Scope and Contents
A very general collection of Middle Eastern manuscripts and printed books, reflecting the scholarly interests of 18th-century Orientalists. Also a large collection of scholarly papers and notes in the hand of all three generations of Schultenses, and copies and drafts of their diplomatic translations.
- Bulk 1500-1750
- Schultens, Albert, 1686-1750 (Person)
Language of Materials
Arabic, Persian, Turkish, Latin
Conditions Governing Use
Regulations that apply during the use of these materials can be found on the website of Leiden University Library.
Biographical / Historical
Albertus or Albert Schultens was born in Groningen on 22 September 1686. He held the Chair of Oriental languages at Franeker from 1713 to 1729 and at Leiden from 1732 to 1749. He died in Leiden on 26 January 1750. He was succeeded by his son Johannes Jacobus (Jan Jacob), born Franeker, 19 September 1716. Johannes Jacobus held the Chair of Oriental languages at Leiden from 1749 until his death in Leiden on 27 November 1778. The last, Hendrik Albert Schultens, was born in Herborn, Germany, on 25 February 1749. Hendrik Albert succeeded his father in the same Chair on 11 December 1778, holding it until his death on August 1793.
Albertus Schultens was widely renowned among his generation for his theory that Arabic is the 'twin sister' of Biblical Hebrew rather than a corrupted dialect, and that knowledge of Arabic is indispensable for a thorough understanding of the Old Testament. His perception of Arabic as 'ancilla theologiae' ('the handmaiden of theology') was influential until well into the nineteenth century. He was followed in his footsteps by his son Johannes Jacobus, who, nevertheless, never contributed to Oriental studies per se. The last of the three generations, Hendrik Albert, a typical product of the Enlightenment, was the first to divert his attention to Arabic belles lettres. He was deeply influenced by William Jones, whom he met on a voyage to England in 1772-1773.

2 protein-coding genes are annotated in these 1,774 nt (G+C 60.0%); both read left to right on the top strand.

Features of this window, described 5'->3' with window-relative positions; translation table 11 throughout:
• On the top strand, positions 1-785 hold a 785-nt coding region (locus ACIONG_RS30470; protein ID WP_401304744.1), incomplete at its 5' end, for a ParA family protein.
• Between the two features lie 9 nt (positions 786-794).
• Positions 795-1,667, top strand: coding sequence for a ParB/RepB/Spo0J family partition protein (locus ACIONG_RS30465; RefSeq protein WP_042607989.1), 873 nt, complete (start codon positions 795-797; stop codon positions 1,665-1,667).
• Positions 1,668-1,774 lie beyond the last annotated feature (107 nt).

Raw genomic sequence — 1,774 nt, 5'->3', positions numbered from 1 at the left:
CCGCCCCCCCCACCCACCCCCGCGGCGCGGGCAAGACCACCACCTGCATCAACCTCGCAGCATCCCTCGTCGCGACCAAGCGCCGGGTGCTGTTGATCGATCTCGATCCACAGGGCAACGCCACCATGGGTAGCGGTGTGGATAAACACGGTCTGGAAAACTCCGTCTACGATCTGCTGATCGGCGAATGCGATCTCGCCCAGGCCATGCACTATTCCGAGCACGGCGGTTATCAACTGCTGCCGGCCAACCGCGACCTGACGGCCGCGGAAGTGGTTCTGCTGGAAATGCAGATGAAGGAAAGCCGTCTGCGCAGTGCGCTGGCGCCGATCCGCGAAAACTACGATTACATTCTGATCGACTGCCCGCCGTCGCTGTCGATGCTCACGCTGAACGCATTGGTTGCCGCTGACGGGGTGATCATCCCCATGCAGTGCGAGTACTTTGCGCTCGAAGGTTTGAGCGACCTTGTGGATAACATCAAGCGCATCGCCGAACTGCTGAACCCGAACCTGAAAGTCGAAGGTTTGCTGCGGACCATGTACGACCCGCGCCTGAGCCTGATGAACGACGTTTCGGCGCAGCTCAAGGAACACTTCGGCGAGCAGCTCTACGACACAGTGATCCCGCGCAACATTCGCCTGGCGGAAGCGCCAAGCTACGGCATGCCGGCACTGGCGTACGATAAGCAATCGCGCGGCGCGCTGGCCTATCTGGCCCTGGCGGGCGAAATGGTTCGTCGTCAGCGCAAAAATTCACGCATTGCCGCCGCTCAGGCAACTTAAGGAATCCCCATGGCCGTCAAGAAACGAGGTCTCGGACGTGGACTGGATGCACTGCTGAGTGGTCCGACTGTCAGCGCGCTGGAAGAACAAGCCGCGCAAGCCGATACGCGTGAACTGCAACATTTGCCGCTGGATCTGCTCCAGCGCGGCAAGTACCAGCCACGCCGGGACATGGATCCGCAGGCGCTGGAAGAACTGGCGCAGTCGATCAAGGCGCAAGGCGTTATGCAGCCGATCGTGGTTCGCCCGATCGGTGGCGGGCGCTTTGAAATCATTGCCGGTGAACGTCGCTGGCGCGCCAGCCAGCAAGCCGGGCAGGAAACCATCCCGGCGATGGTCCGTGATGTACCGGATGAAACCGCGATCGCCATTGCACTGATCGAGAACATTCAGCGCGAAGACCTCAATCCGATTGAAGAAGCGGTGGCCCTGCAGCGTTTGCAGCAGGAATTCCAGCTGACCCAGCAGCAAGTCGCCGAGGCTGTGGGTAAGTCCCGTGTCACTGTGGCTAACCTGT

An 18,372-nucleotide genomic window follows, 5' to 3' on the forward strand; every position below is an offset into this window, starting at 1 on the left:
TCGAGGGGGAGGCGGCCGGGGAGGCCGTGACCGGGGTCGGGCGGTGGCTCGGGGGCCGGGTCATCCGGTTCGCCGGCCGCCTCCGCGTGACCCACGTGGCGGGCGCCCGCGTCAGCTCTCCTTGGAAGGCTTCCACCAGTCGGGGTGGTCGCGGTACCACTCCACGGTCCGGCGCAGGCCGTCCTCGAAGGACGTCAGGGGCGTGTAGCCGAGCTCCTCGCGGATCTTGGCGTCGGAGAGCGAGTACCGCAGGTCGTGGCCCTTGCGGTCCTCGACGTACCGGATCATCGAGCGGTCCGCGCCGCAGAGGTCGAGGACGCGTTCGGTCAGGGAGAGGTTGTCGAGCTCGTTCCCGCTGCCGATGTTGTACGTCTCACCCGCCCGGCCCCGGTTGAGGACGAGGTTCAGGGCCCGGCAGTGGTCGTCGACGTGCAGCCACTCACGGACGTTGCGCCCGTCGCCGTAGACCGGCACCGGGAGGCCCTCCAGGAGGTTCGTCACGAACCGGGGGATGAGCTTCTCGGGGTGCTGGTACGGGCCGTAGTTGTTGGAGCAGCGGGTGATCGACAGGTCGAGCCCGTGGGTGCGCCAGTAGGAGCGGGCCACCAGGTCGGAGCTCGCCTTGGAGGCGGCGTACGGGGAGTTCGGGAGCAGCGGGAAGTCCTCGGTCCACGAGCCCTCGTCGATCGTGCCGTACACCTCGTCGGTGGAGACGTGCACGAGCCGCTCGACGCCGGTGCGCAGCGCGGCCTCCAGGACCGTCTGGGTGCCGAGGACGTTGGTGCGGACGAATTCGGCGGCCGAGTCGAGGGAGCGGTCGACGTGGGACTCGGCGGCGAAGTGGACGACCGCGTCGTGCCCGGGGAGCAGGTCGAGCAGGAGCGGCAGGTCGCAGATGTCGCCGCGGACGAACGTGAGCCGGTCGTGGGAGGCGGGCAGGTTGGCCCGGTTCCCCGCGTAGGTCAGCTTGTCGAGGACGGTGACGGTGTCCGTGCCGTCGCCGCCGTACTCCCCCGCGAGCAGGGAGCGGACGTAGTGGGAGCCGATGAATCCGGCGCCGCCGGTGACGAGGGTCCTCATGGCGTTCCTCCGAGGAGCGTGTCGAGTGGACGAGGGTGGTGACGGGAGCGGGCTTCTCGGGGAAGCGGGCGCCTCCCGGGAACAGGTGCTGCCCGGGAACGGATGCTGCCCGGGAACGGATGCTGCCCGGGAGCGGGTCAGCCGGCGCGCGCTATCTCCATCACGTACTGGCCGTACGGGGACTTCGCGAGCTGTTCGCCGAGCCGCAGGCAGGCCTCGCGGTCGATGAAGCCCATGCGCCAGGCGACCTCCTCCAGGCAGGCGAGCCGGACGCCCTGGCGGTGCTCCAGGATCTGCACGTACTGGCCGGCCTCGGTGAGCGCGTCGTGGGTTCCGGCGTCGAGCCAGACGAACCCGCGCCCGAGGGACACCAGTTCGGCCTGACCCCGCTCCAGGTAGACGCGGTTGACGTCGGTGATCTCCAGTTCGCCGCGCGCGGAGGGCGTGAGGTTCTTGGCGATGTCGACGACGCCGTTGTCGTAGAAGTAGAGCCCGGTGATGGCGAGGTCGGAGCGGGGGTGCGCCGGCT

148 manuscripts, c. 500 printed books
Handschriften en boeken uit de collecties van drie generaties van de familie Schultens, die achtereen de Leidse leerstoel voor oosterse talen bezetten tussen 1732 en 1793.
Manuscripts and books from the collections of three generations of the Schultens family, who held the Leiden Chair of Oriental languages consecutively from 1732 to 1793.
Leiden University Library, Special Collections
Other Finding Aids
Apparently, all manuscripts and books were acquired in Europe from sales and auctions.
Immediate Source of Acquisition
Apparently, Leiden University never acquired any manuscripts or books directly from Albert Schultens. However, they may have been among the materials bought from the auction of the collection of his son Johannes Jacobus Schultens in September 1780. On this occasion Leiden University acquired 81 Oriental manuscripts, the largest single acquisition of Oriental materials since the Warner collection of 1665 (Bibliotheca Schultensiana 1780).
The collection of Hendrik Albert Schultens was put up for auction in October 1794. Due to the policital situation, however, the auction was cancelled (Catalogus Bibliothecae quam reliquit Henricus Albertus Schultens 1794). The entire collection was subsequently bought by Johan Hendrik van der Palm from H.A.Schultens’s widow in 1796. Van der Palm was professor of Oriental languages at Leiden intermittently from 1795 until his death in 1840. His private collection, which was still known as 'Bibliotheca Schultensiana' at this time, was auctioned in April 1841 (Catalogus librorum ac manuscriptorum Bibliothecae Schultensianae 1841). At this auction Leiden University purchased 479 printed books and 27 Oriental manuscripts from the Schultens collection, together with 89 printed books and 7 manuscripts from Van der Palm’s own private collection.